Influx of Honeyeaters

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Subject: Influx of Honeyeaters
From: Jack & Andrea Holland <>
Date: Wed, 24 Apr 2019 21:52:18 +0000
Since Tuesday last week (16 April) I’ve had an influx of honeyeaters in my GBS site in Chapman, interestingly this co-incided with the departure of the Yellow-faced which had been around for about a month.
On the first morning I heard the unmistakable call of the White-plumed as soon as I opened my back door around 6:15 am.  This species has become increasingly absent from my local area, but after about 5 days there was a (possible family) group of 4 of them.
Around about that time I clearly heard a New Holland Honeyeater, an occasional brief visitor to my garden, but it took until yesterday to get a clear view while it was in one of my water baths.
On Monday during the storms the local mixed feeding flock (MFF), which had seemed to have broken up, was revived.  In it I first saw a White-naped Honeyeater, again rarely recorded by me these days in the local area.  However, the bigger surprise was at first one, then briefly two, Yellow-tufted Honeyeaters, one of which often sat up beautifully outside my study window for over an hour.  I also saw one again the next morning.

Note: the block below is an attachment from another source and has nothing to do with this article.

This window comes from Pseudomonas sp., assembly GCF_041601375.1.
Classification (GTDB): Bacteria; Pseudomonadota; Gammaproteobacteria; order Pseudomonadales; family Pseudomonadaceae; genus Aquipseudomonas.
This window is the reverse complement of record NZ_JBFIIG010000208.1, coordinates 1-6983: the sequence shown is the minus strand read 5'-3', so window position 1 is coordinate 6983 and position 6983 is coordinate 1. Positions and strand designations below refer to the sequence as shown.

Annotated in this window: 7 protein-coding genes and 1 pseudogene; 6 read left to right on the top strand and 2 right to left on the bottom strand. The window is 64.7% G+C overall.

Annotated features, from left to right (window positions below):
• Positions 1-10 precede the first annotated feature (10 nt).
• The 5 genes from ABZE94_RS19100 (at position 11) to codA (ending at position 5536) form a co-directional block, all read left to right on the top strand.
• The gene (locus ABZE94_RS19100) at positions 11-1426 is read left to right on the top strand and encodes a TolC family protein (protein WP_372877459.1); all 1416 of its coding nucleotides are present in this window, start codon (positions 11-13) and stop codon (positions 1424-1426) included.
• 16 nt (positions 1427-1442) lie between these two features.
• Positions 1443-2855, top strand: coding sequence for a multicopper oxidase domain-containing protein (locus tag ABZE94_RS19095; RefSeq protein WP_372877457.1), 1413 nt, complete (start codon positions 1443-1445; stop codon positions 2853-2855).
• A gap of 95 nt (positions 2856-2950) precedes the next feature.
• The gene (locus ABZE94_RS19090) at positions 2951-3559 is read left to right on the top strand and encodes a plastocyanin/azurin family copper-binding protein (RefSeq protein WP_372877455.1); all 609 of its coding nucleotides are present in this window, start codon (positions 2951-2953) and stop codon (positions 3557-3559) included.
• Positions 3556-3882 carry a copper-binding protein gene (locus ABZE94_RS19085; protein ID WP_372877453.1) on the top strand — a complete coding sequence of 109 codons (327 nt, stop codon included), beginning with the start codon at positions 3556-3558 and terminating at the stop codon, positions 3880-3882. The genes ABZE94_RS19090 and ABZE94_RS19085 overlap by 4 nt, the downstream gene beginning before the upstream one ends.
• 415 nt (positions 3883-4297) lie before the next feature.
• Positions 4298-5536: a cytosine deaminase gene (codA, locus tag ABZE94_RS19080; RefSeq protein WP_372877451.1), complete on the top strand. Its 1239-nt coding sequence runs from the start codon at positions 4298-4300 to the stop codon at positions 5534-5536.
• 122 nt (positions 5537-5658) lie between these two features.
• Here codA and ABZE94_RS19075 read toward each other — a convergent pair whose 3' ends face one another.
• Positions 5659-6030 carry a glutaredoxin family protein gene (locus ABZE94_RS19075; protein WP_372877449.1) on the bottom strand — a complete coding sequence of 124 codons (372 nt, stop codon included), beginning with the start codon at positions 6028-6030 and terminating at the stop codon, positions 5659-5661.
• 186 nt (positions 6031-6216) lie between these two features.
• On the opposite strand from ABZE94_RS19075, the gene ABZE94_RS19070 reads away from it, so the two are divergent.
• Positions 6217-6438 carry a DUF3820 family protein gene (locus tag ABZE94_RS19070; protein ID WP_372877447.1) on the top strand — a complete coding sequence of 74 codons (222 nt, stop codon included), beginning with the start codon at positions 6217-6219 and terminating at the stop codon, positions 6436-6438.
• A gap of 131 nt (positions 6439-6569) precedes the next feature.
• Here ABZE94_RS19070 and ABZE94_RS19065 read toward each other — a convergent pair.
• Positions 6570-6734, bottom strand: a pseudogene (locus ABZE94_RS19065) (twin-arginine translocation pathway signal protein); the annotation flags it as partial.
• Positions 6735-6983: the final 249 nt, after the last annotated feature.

Checking my records confirms this is my first record in my local area since the January 2003 fires.  They used to be seen before that, in particular in the earlier years after we moved here in 1975.
There seems to have been an influx of this species into Canberra with the eBird map showing they have also been recorded at Narrabundah Hill, Denman Prospect, the Kama NR and Norgrove Park since 12 April.  So it’s worth keeping an eye out for them.
While the Brown-headed Honeyeater was part of the MFF during March, and the Eastern Spinebill is present all year round except for a few weeks, I have yet to record the Fuscous Honeyeater (I have looked at my White-plumeds pretty carefully). This too has been moving through Canberra, with records from 14 urban/peri-urban locations over the past month.  On the other hand it appears the Crescent Honeyeater has only been recorded from one such location (the ANBG) so far.
Jack Holland
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